Most of us have come to enjoy the performances of the sign language interpreters who stand behind politicians as they give out their bad news. When first considering how important this job is, I wondered if it might be difficult to express the nuance between words like epidemic and pandemic, or infectious and contagious, using only hand signals. Then there are the new terms we have to understand: R-number, social distancing, shielding.
But this is doing signers a disservice. Their language will be as capable as any of coping with new ideas. They will find ways to express emerging concepts.
I admire the speed sign language interpreters go at. I know there are different sign languages and wonder if signers have regional accents, or if there is a gesticular equivalent of the Scots “numny” (no I am not)? And I enjoy the way signers employ facial expressions, torso movements, and tilts of the head to express tone, punctuation and grammar.
Perhaps we should all use sign language if tone, sarcasm, and a level of humour can be adroitly covered by an arched eyebrow. Every day I see examples of written communication that leave readers baffled as to whether humour was intended or offence should be taken.
Indeed, I am often amused when huffs are huffed because a text or email appeared terse, cutting, or mocking, though the sender had no such intention.
I suspect sign language isn’t immune from the problems of modern communication. There will be sullen teenagers who mumble signs, and slothful drawlers who slur their hand signals.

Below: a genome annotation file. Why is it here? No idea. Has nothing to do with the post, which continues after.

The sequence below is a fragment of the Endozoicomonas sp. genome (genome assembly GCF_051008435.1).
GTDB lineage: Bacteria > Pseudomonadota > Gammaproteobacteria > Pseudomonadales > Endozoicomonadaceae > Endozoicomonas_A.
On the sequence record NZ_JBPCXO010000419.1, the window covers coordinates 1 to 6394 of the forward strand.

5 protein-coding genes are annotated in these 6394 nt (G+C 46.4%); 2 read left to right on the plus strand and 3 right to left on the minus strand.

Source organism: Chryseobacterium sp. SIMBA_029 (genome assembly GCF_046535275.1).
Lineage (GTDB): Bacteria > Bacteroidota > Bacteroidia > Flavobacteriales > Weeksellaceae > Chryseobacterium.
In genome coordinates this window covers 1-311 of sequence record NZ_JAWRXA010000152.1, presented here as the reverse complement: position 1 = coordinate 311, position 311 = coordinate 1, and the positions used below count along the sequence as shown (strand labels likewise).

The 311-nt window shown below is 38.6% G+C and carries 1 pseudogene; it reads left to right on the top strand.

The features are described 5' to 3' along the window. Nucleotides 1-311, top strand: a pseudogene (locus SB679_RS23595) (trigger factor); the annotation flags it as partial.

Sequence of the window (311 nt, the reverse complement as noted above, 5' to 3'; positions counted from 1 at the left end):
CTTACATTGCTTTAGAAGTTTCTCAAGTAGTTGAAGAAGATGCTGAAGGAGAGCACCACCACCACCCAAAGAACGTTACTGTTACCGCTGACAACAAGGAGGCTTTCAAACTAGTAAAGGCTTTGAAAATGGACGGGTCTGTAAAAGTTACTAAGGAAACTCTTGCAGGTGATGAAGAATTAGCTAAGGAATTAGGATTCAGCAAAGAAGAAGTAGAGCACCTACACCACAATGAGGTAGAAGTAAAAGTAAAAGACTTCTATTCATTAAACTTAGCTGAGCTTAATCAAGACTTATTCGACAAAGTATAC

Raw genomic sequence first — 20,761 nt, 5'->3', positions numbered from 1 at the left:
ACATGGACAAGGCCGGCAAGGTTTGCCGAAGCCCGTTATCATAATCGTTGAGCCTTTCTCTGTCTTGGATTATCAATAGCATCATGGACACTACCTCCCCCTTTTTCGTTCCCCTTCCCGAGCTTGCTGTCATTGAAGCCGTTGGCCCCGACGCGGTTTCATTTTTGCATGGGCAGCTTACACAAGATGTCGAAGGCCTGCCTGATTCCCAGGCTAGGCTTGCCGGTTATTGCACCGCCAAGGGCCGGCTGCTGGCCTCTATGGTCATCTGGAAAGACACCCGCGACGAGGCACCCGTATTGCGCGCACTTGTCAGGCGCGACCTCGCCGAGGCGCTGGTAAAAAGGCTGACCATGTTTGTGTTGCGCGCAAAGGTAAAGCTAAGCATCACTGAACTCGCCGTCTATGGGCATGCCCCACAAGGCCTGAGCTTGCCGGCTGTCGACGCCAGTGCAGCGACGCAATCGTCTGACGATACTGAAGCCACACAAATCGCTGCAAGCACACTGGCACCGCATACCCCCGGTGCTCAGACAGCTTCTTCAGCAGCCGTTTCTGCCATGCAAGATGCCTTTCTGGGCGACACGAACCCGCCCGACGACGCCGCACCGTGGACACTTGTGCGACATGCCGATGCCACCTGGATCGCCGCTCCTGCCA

Perhaps this is a sign of our times.
Bad communication, no matter the format, can be cured by one simple measure: explain yourself. Get your message across in a manner that leaves the reader, listener, or signer, in no doubt what you mean.
English is wonderfully expressive tool. It has hundreds of thousands of words, with myriad nuances of meaning, in which any emotion, conviction or concept can be cleverly, candidly and convincingly expressed.
Importantly, it takes time to do this, not to mention a decent vocabulary and the English skills to properly use words. But length, a fulsome explanation, is your best friend when trying to get your true meaning across.
Tweets, texts, instagrams, snapchats and emojis are usually too short, too lazy, too open to erroneous interpretation. I am told an emoji depicting nails being painted means “sassy”. I ask you, is that any way for people over the age of 11 to communicate?
Word of the week
A comparison drawn between two things. EG: “You can see the similitude in the hand sign for Coronavirus and computer graphics of it.”
Read the latest Oh my word! every Saturday in The Courier. Contact me at firstname.lastname@example.org